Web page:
Will you be running a bunch of power tools in your new custom garage? Perhaps you’re creating a decked-out home gym or a full-service entertainment area? Regardless of the type of space you’re creating, have you thought about whether it needs additional electrical service?

There’s always a chance your home’s existing electrical system may not support the addition of power-hungry tools, appliances, or other equipment. If that’s the case, you’ll need to work with your garage builders to determine the appropriate level of electrical service for your needs. 

Overhead Garage Door

Your garage door is the most vulnerable entry point of your entire home, so you must choose it carefully! Although you can certainly opt for the first door that strikes your aesthetic fancy — and yes, exterior design is undoubtedly important — there are other considerations you should think about too. Aside from the door’s design, make sure you’re considering factors like durability, door insulation, security, and the type of garage door opener that offers the best security protection.

Picking out a garage door is definitely a more involved process than most people realize. With a team of experienced garage planners on your side, though, you’ll have access to in-depth information to help you make the best overhead door selection for your needs. 

Other Garage Specs to Think About

When it comes to building a custom garage, there are dozens of specifications you’ll need to understand and finalize throughout the garage planning process. While we’ve covered just a handful of them above, other components you’ll definitely want to start thinking about include:

●        Garage flooring. Do you want a standard concrete garage floor, concrete sealing, or epoxy coating? Might you need a floor drain if code allows it?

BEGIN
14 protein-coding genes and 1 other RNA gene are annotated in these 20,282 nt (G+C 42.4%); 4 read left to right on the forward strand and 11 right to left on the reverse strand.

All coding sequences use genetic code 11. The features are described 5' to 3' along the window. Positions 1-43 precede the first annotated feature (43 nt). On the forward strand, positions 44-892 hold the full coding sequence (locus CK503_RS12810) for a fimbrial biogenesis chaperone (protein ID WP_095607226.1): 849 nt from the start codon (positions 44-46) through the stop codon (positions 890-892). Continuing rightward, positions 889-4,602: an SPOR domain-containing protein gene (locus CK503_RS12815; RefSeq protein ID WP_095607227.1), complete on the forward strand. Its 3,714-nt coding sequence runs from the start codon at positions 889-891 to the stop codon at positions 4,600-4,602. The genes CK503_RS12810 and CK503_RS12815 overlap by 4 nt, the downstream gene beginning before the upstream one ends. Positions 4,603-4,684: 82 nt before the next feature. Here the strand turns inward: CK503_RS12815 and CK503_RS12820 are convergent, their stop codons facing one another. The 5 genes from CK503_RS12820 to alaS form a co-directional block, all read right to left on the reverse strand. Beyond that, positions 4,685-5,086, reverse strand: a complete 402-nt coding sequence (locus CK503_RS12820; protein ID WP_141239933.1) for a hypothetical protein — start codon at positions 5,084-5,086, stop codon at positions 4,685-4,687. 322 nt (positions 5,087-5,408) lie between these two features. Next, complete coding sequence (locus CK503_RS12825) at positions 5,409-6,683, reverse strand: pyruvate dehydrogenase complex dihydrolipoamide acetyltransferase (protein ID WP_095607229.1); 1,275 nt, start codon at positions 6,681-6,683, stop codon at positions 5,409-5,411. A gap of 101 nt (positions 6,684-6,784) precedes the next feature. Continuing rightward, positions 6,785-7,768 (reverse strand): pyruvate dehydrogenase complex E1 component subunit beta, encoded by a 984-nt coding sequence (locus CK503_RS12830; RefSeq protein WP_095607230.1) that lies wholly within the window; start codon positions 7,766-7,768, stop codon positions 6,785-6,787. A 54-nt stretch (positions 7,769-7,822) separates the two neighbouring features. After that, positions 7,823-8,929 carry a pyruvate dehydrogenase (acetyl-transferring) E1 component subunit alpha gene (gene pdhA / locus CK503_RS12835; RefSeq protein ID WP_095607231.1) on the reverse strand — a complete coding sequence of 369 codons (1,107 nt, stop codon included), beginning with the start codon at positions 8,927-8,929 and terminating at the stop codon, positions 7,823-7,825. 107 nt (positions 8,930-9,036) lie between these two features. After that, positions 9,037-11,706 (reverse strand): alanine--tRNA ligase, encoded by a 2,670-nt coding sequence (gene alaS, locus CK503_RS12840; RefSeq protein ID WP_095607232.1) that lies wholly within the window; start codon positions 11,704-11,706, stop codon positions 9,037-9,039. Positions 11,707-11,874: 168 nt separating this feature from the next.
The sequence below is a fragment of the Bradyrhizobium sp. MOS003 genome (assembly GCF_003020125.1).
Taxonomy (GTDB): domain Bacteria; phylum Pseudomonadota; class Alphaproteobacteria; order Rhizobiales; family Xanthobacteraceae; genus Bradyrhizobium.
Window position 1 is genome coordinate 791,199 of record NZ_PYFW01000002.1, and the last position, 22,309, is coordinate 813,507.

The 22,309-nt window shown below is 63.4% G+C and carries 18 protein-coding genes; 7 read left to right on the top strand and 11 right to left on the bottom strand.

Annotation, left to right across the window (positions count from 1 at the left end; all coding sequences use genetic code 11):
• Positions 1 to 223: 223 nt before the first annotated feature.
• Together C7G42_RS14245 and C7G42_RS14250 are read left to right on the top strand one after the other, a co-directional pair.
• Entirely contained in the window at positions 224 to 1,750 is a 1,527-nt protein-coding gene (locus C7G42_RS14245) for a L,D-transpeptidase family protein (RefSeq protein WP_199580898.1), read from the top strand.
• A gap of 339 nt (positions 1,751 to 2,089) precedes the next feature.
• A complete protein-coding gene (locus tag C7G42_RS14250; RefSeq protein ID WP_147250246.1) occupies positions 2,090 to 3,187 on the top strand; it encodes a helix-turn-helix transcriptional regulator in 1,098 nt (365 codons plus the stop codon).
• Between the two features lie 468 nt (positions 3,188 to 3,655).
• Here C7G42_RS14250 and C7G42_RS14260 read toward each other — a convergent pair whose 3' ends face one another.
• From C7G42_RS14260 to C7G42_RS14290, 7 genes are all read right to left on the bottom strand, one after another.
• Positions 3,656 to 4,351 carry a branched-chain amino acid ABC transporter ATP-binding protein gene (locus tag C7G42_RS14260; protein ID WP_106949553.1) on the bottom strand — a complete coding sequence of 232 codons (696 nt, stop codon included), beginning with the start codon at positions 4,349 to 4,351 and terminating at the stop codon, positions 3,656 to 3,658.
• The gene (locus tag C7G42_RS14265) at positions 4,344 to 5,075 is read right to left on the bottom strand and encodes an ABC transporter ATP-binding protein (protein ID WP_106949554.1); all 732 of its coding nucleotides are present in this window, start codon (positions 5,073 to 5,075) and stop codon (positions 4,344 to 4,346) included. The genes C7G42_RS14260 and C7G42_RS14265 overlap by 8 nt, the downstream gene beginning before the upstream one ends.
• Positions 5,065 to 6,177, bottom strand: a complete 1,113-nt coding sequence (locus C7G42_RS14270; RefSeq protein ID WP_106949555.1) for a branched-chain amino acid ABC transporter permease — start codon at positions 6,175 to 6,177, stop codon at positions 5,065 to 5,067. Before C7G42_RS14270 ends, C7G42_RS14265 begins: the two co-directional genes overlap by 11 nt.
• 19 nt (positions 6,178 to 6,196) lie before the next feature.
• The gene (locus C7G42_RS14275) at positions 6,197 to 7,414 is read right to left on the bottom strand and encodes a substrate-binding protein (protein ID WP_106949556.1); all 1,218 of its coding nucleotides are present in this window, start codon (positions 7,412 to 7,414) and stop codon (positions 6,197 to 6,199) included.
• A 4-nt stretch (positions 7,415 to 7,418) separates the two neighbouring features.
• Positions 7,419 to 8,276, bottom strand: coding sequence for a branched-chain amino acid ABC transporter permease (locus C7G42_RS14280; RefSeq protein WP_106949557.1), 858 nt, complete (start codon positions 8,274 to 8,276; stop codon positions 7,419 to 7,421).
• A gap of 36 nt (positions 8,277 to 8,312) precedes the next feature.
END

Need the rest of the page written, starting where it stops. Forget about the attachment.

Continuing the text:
●        Windows and entry doors. What kind of standard entry door do you want? How many doors do you think the space will need? Should you install insulated windows to help with energy efficiency?

●        Gutters. Gutters protect both the roof and the foundation of your new garage from water damage. Have you thought about what type of gutters you’d like installed or if you could benefit from leaf protection? Though you can certainly choose to do without garage gutters, it’s not recommended. 

●        Driveway. Do you need a new driveway to accompany your new garage? What about a new sidewalk or patio? Best to get those renovations out of the way in a single go, so you don’t have to labor over them later.

Request a Free Estimate from Minneapolis’s Most Trusted Garage Builders

If you’re in the market for a new custom garage, get in touch with Sussel Garages! After serving over 50,000 satisfied customers in the Twin Cities metro and building garages for over a century, we’re proud to wear the title of Minnesota’s most trusted garage builder. Curious how we earned our nickname? Check out our work to find out!

To discuss your custom garage plan or learn more about how we can help you, request a free estimate or give us a call today at 651-645-0331 (St. Paul) or 612-379-0949 (Minneapolis).